Bacterial and fungal markers in tobacco smoke.
Research output: Contribution to journal › Article
Previous research has demonstrated that cigarette smoke contains bacterial and fungal components including lipopolysaccharide (LPS) and ergosterol. In the present study we used gas chromatography-mass spectrometry to analyze tobacco as well as mainstream and second hand smoke for 3-hydroxy fatty acids (3-OH FAs) of 10 to 18 carbon chain lengths, used as LPS markers, and ergosterol, used as a marker of fungal biomass. The air concentrations of LPS were 0.0017nmol/m(3) (N=5) and 0.0007/m(3) (N=6) in the smoking vs. non-smoking rooms (p=0.0559) of the studied private houses, and 0.0231nmol/m(3) (N=5) vs. 0.0006nmol/m(3) (N=5) (p=0.0173), respectively, at the worksite. The air concentrations of ergosterol were also significantly higher in rooms with ongoing smoking than in rooms without smoking. A positive correlation was found between LPS and ergosterol in rooms with smoking but not in rooms without smoking. 3-OH C14:0 was the main 3-OH FA, followed by 3-OH C12:0, both in mainstream and second hand smoke and in phenol:water smoke extracts prepared in order to purify the LPS. The Limulus activity of the phenolic phase of tobacco was 3900endotoxin units (EU)/cigarette; the corresponding amount of the smoke, collected on filters from 8 puffs, was 4EU/cigarette. Tobacco smoking has been associated with a range of inflammatory airway conditions including COPD, asthma, bronchitis, alveolar hypersensitivity etc. Significant levels of LPS and ergosterol were identified in tobacco smoke and these observations support the hypothesis that microbial components of tobacco smoke contribute to inflammation and airway disease.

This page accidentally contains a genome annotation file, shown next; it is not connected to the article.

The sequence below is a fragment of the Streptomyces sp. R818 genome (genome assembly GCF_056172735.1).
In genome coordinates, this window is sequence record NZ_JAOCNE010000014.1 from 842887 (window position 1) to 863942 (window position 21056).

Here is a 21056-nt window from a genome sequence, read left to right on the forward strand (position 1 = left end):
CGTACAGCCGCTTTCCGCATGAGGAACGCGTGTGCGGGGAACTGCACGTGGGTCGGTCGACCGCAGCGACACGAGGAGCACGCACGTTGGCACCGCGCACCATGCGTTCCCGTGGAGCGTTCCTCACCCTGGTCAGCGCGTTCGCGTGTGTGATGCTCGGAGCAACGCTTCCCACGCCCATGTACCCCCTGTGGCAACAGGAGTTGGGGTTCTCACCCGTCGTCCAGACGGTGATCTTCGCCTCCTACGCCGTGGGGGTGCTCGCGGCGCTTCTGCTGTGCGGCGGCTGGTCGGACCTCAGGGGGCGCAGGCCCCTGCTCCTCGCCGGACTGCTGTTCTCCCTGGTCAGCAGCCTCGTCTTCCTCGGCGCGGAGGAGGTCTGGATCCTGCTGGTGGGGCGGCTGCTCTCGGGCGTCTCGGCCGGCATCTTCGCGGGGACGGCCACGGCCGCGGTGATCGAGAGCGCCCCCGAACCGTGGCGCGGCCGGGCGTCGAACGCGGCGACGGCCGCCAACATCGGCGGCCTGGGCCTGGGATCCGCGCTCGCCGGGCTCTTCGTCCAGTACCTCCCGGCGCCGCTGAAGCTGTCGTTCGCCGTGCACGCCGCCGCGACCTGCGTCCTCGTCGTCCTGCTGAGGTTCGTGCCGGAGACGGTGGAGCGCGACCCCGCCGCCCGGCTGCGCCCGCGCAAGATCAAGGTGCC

|Research areas and keywords||
Subject classification (UKÄ) – MANDATORY
|Journal||Science of the Total Environment|
|Publication status||Published - 2012|